dots

Five

We’re talking about manic depression here, not the plain kind. War, the economy, societal sickness, fucked up families – all the things that cause epidemics of depression – these things have nothing to do with my kind.

It’s chemical, physiological. A certain percentage of the population is manically depressed, and destined to be so from birth – from generation to generation, in all societies, worldwide.

But what about the symptoms? Take some poor manic depressed guy in Africa or Siberia. How can he go on a buying spree and get into debt? How can he freak out and join a cult? How can he run for political office, or sell a shit load of fax machines in a one-month period?

Hell, how can he even spew out a novel? He might not be able to read. What the hell does that guy do?

And how can he get five speeding tickets in one month? He doesn’t have a car. His damages are limited.

So that explains that.

But, somehow, this is the guy who hurts my case. The rich really are different from you and me. And so are the poor.

The continuances were over.

I went to court early so I could talk to the D.A. privately. See if she would throw it out, dismiss it, tank it, give me a hug and pat me on the back, hold my hand while she walked me to the door – whatever they do.

“I’ve found out what the problem is,” I was going to tell her. “And there’s a solution. Medication makes you normal. I won’t be speeding any more. Drop this one, and you’ll never hear my name spoken around here again. Here, I’ve got a letter about it, written by doctors. Psychiatric explanations. Besides, the cop made a mistake. He wrote it worse than it was because he had already given me three tickets in two weeks – the same cop!”

“Tell it to the judge,” she said.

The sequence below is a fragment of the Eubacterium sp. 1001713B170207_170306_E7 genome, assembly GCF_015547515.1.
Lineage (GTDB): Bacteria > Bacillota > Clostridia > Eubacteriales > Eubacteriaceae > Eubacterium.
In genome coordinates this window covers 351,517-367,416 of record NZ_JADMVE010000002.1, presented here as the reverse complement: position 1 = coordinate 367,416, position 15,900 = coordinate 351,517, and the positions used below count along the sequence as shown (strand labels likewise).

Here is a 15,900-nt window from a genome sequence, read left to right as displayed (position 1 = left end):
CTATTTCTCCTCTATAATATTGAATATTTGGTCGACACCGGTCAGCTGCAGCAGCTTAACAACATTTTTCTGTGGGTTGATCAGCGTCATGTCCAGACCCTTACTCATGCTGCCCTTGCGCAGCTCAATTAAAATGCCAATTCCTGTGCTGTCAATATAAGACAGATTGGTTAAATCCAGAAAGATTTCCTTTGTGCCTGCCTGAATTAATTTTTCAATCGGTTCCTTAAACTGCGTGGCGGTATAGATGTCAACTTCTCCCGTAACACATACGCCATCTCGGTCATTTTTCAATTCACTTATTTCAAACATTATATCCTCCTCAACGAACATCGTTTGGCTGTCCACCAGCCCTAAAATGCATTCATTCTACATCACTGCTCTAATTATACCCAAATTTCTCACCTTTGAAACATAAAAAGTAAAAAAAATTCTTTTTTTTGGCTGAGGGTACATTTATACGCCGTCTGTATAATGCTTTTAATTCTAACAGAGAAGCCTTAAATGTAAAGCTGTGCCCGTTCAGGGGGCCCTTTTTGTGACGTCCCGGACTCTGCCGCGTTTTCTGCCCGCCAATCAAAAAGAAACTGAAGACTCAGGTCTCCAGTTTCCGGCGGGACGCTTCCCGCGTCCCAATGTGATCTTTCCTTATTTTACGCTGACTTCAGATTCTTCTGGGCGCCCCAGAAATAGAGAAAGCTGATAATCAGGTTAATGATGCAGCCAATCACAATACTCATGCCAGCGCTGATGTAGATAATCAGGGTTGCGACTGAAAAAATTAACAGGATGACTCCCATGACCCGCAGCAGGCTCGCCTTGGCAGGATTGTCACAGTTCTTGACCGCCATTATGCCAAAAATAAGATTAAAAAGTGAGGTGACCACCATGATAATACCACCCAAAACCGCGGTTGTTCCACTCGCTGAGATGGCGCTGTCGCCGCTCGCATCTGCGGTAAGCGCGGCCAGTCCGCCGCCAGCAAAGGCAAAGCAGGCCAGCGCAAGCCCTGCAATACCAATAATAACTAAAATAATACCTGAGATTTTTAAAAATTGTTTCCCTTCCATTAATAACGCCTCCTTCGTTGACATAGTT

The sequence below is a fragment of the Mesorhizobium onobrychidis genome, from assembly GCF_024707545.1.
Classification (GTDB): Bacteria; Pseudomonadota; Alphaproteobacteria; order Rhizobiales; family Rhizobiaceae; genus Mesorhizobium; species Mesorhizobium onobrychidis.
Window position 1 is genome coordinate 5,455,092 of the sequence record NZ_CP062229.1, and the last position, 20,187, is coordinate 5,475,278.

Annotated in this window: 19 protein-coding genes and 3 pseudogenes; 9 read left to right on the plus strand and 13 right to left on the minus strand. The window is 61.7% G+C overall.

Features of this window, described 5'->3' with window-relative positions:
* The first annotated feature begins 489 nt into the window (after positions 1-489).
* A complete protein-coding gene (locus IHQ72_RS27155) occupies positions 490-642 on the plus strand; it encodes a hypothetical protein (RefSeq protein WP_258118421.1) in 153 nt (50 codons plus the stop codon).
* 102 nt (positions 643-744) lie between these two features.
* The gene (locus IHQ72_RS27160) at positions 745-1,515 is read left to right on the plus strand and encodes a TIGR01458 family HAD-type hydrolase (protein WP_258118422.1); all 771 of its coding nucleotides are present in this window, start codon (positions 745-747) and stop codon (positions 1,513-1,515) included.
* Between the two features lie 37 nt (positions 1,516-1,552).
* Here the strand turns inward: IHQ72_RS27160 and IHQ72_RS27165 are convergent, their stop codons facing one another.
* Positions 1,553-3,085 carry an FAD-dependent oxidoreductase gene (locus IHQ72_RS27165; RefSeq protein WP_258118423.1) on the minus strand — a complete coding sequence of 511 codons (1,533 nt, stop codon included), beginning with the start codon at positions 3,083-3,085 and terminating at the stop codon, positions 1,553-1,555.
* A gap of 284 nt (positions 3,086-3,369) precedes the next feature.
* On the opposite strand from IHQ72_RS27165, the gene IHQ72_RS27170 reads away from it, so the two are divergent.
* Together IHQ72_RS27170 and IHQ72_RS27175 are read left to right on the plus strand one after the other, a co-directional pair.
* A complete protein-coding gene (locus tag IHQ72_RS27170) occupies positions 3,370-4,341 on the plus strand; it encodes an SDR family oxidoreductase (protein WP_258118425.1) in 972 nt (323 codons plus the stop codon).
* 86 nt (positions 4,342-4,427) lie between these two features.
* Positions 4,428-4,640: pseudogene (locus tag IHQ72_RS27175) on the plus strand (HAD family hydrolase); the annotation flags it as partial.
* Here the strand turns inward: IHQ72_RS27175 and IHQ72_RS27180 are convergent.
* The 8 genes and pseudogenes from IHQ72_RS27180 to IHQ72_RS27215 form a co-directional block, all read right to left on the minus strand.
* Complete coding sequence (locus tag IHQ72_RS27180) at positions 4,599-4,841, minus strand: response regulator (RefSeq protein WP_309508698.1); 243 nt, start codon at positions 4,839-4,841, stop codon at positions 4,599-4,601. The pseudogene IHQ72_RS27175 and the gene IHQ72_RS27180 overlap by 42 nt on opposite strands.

They really do say that.

“But, but, but.”

There was a pole there, in that room behind the courtroom. It rose right out of the middle of the floor, up to the ceiling and beyond. In this old, convoluted building, there’s no telling what this room used to be. She looked right at the pole when she spoke to me.

“The judge!” she said. Stern. Mean. “In court.”

I didn’t get a word in about my illness.

I waited all morning. Business was brisk in the courtroom. Lots of my colleagues, dressed like slobs, waiting their turn, filling the aisles, sitting shoulder to shoulder, had no case at all – just wasting Your Honor’s time. Decked out lawyers breezed by without a glance. No scraps of bread for the needy. Your Honor this, Your Honor that, and they were out of there in a jiffy. Not so jiffy for the rest of us. Your Honor was in a bad fucking mood when he got to me, but that didn’t keep him from laughing.

“Five hundred dollar fine, license revoked for one year,” he said.

Boom. Gavel. Next case. This guy was a quick decision-maker. I’ve always admired people who could chuckle and talk at the same time. For me, they’ve always been two separate activities. Your Honor did it quite well. A guy’s got to break the monotony.